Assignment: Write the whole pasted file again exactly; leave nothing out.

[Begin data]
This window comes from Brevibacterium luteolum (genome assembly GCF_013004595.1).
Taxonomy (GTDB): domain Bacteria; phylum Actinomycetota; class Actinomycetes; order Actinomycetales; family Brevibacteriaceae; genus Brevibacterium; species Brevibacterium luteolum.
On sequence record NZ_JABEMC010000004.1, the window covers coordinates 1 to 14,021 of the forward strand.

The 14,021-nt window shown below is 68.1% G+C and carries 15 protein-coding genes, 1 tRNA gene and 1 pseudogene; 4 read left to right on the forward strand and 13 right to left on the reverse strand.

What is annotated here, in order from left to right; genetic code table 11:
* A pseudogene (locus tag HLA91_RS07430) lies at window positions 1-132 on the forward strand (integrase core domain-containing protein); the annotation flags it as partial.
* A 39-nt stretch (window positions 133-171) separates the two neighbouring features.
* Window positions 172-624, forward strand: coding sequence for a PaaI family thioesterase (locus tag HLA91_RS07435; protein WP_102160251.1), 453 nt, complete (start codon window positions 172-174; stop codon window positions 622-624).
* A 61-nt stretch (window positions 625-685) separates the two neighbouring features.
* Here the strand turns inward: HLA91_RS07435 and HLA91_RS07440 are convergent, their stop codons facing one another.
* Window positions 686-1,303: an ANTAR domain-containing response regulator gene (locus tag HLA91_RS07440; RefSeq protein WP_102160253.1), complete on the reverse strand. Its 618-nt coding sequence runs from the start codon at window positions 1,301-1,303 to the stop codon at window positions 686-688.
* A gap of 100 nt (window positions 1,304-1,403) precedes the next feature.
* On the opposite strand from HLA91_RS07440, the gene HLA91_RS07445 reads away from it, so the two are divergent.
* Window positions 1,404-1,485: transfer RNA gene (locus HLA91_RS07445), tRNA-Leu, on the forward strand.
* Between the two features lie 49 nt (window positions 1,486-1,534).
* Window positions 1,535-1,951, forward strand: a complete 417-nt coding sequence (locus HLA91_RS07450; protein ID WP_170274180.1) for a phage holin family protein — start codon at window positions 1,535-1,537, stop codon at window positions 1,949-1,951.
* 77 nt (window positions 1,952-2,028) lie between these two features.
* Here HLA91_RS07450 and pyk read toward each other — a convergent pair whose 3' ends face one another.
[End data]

This window comes from Brevibacterium luteolum (genome assembly GCF_013004595.1).
Taxonomy (GTDB): domain Bacteria; phylum Actinomycetota; class Actinomycetes; order Actinomycetales; family Brevibacteriaceae; genus Brevibacterium; species Brevibacterium luteolum.
On sequence record NZ_JABEMC010000004.1, the window covers coordinates 1 to 14,021 of the forward strand.

The 14,021-nt window shown below is 68.1% G+C and carries 15 protein-coding genes, 1 tRNA gene and 1 pseudogene; 4 read left to right on the forward strand and 13 right to left on the reverse strand.

What is annotated here, in order from left to right; genetic code table 11:
* A pseudogene (locus tag HLA91_RS07430) lies at window positions 1-132 on the forward strand (integrase core domain-containing protein); the annotation flags it as partial.
* A 39-nt stretch (window positions 133-171) separates the two neighbouring features.
* Window positions 172-624, forward strand: coding sequence for a PaaI family thioesterase (locus tag HLA91_RS07435; protein WP_102160251.1), 453 nt, complete (start codon window positions 172-174; stop codon window positions 622-624).
* A 61-nt stretch (window positions 625-685) separates the two neighbouring features.
* Here the strand turns inward: HLA91_RS07435 and HLA91_RS07440 are convergent, their stop codons facing one another.
* Window positions 686-1,303: an ANTAR domain-containing response regulator gene (locus tag HLA91_RS07440; RefSeq protein WP_102160253.1), complete on the reverse strand. Its 618-nt coding sequence runs from the start codon at window positions 1,301-1,303 to the stop codon at window positions 686-688.
* A gap of 100 nt (window positions 1,304-1,403) precedes the next feature.
* On the opposite strand from HLA91_RS07440, the gene HLA91_RS07445 reads away from it, so the two are divergent.
* Window positions 1,404-1,485: transfer RNA gene (locus HLA91_RS07445), tRNA-Leu, on the forward strand.
* Between the two features lie 49 nt (window positions 1,486-1,534).
* Window positions 1,535-1,951, forward strand: a complete 417-nt coding sequence (locus HLA91_RS07450; protein ID WP_170274180.1) for a phage holin family protein — start codon at window positions 1,535-1,537, stop codon at window positions 1,949-1,951.
* 77 nt (window positions 1,952-2,028) lie between these two features.
* Here HLA91_RS07450 and pyk read toward each other — a convergent pair whose 3' ends face one another.